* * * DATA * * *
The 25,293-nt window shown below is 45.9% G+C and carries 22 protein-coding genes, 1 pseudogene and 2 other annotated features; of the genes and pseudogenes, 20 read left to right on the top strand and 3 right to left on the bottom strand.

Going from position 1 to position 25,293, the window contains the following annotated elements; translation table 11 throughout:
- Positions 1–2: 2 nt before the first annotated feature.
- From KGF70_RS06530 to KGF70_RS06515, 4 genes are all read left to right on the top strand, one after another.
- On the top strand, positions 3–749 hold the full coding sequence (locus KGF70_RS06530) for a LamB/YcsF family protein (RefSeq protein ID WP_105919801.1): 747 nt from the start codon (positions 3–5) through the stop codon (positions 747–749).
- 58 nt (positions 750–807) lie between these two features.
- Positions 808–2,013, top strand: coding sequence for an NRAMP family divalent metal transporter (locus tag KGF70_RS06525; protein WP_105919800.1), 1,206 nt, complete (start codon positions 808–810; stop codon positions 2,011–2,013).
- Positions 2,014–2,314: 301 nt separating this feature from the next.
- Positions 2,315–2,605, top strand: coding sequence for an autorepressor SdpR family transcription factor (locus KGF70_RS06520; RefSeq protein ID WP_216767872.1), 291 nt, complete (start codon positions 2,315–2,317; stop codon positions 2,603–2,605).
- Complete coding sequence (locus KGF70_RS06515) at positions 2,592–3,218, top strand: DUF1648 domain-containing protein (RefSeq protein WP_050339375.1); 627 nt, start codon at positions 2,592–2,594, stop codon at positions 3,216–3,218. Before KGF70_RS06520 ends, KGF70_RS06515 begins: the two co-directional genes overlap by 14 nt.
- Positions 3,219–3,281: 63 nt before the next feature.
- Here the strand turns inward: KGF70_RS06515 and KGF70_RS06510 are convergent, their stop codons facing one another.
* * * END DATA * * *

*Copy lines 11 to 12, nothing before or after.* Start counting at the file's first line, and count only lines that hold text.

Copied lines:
- Positions 3,219–3,281: 63 nt before the next feature.
- Here the strand turns inward: KGF70_RS06515 and KGF70_RS06510 are convergent, their stop codons facing one another.